SOLO ROMA – SOLO RACE – My first Classe Mini Event

The race was organised by Achab Yacht Club, a tiny little club near Fiumicino with a small beautiful harbour. 15 Mini’s gathered for the race starting on 15th March at midday.

The original course was 190 miles in a figure of eight course around two local islands Ponza and Ventone. The evening before the start there was an update to the sailing instructions and a course change was in place due to high winds forecast on Sunday and large swell of up to 5 meters reported in proximity of the islands. Two options were given and a decision to be made at the briefing at 8.30 the morning of the race.

The course was set and an hour postponement in place, we set off at 1 O’clock on a shorter 120 mile course around Palmarolo another local island.

In true Frensham Pond style (my home dinghy club) it was a downwind start, I prepared my kite before and hoisted shortly after the gun. Much to my disappointment we weren’t allowed to set our pole or hoist before. After a late start due to my own watch confusion and no 1-minute signal I set off chasing the front pack. With my Grande Spi I picked my way through the fleet.

We had winds from 10-22 knots, gradually shifting round to the North. It became difficult to hold the big kite so I chose to peel to the Code 5 quite early. I lost a bit of ground on the fleet while changing but with a better kite choice I was soon catching up sailing higher and faster towards Palmarolo, 56 miles away. We were cruising along at 10/11 knots, surfing down the waves – great fun! All while attempting to avoid driftwood in the water. All week at the club we watched hundreds of large branches and logs flowing out the river into the open water. I saw countless objects while racing, unfortunately hitting one quite hard on my leeward rudder. The whole boat shock and drew panic into me, I quickly checked the boat, still attached – PHEEW!! With closer inspection on shore I have a little damage to rudder and a bit of movement in the pintails, but it’s nothing drastic and an easy repair.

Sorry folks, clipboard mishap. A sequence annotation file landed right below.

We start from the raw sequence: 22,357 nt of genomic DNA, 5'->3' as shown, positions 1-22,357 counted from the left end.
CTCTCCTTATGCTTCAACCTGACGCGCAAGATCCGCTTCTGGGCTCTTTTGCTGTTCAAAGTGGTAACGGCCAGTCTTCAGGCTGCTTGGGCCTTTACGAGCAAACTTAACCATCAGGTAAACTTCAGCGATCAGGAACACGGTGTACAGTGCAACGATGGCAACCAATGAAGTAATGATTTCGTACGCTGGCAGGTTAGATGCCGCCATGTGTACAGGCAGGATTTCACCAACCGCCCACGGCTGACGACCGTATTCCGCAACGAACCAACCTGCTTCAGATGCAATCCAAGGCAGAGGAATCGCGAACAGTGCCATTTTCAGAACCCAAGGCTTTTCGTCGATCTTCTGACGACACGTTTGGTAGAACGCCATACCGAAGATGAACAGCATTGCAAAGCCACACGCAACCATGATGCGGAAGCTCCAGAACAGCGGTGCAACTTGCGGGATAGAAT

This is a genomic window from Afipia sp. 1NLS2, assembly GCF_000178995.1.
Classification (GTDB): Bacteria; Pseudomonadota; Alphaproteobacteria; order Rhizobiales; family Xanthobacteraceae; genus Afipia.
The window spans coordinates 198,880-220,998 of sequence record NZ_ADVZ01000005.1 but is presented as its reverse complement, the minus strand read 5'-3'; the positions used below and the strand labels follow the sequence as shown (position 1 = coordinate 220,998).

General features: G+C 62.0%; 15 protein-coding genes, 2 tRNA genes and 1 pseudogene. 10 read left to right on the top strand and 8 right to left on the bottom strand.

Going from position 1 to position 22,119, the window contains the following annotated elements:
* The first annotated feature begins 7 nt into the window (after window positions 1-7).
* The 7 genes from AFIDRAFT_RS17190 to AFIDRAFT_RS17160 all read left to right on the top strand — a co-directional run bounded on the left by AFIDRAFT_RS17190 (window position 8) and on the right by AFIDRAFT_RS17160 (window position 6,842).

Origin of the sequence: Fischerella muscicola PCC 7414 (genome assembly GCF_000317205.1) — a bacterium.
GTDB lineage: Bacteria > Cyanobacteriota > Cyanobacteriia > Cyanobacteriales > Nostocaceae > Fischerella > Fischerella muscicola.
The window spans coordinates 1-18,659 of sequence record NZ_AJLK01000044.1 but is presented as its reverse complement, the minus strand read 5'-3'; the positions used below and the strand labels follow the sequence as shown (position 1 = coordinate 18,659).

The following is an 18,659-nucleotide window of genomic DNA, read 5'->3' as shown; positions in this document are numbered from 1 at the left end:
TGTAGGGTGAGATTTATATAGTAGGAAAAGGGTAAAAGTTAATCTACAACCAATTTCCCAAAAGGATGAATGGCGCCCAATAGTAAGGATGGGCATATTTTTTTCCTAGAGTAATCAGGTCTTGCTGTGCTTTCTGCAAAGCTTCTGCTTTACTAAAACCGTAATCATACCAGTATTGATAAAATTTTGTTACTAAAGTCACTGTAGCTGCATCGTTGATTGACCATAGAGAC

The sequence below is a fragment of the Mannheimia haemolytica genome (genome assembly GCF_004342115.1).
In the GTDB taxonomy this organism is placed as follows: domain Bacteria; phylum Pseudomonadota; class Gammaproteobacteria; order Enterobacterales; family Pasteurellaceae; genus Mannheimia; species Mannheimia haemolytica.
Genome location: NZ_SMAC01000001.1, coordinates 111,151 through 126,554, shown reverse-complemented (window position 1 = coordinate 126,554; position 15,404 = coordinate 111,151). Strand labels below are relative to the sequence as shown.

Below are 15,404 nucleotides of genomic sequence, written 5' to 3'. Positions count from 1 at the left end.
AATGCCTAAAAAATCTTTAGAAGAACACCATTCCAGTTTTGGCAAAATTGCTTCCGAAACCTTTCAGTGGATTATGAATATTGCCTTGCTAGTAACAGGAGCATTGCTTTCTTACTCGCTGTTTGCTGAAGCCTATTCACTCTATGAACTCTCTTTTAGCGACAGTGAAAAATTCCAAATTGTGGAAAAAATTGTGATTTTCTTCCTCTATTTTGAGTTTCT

My first disaster of the race was when I was down below putting an extra layer on. While doing up my lifejacket I think I must have hit the autopilot stop button on the remote hanging round my neck. The pilot turned off and the boat spun round into the wind and then tacked. I ran up on deck to find complete carnage and the kite in the mainsail and spinnaker pole folded in (where it normally is stored). I quickly assessed the situation, first I tried to tack back, but the waves and wind made it impossible to turn. I dropped the kite down the hatch and set the boat on course again while I checked the boat to see if everything was ok. During the carnage the spinnaker pole turning fork had snapped off the pole. It is a triangular piece of metal used as part of a purchase to swing the pole from the cockpit. At first I thought the pole had also been damaged and I was now limited to white sails for the rest of the race. Thankfully this wasn’t the case and I could carry on with the spinnaker by swinging the pole from on the bow.

I reached Palmorola around 8:30 in the evening, with the wind at a constant 15-18 knots. The weather is very unpredictable in the med and you have to be ready to react to anything. Palmarolo is a small unlit island, very mountainous almost volcanic looking (from the shadows I could see anyway). It is only a mile or two from Ponza a nearby island. Our course sent us between the two islands, in the dark it looked somewhat ominous and I had to triple check the chart before I braved the darkness. Above Palmarola there was a big black cloud with lightning, so I put in a reef in preparation. As I approached the most Northerly point a big squall came through of 28 knots, it was very short, lasting maybe 20-30 seconds, dropping back down to 15 knots immediately after.

Once round Palmorola it was back to Ostia for the finish. I hoisted my Medium Spinnaker as I cleared the island, it was dead downwind and I think I put in 3 or 4 gybes. A couple of hours later around 11pm, still pitch black I could see a navigation light getting closer, as I got nearer I could see it was a Mini, going in the opposite direction. Very confused, I couldn’t see why they were heading that way, and so far off the main course to Palmarola. Shortly after, the wind spun 180 degrees, and I was in the same position!! The kite came down and it was now a beat all the way home for 48 miles. CRAZY!

Tacking towards Ostia I chose to take a course a few miles offshore as I had expected the wind to die inshore. I had kept an eye on the boat I’d seen when the wind shifted so drastically and we crossed close by again at around 4am as they headed inshore. Once on land I discovered the boat was a proto Jeff, who had then went on to finish at around 8:30/9 and win the race. Unfortunately as I was nearing the finish, a mere 10 miles to go I lost all wind and sat drifting for hours!

The wind finally filled in enough to get me moving forwards and slowly make progress towards the line. I finished the race at 2pm in 7th position.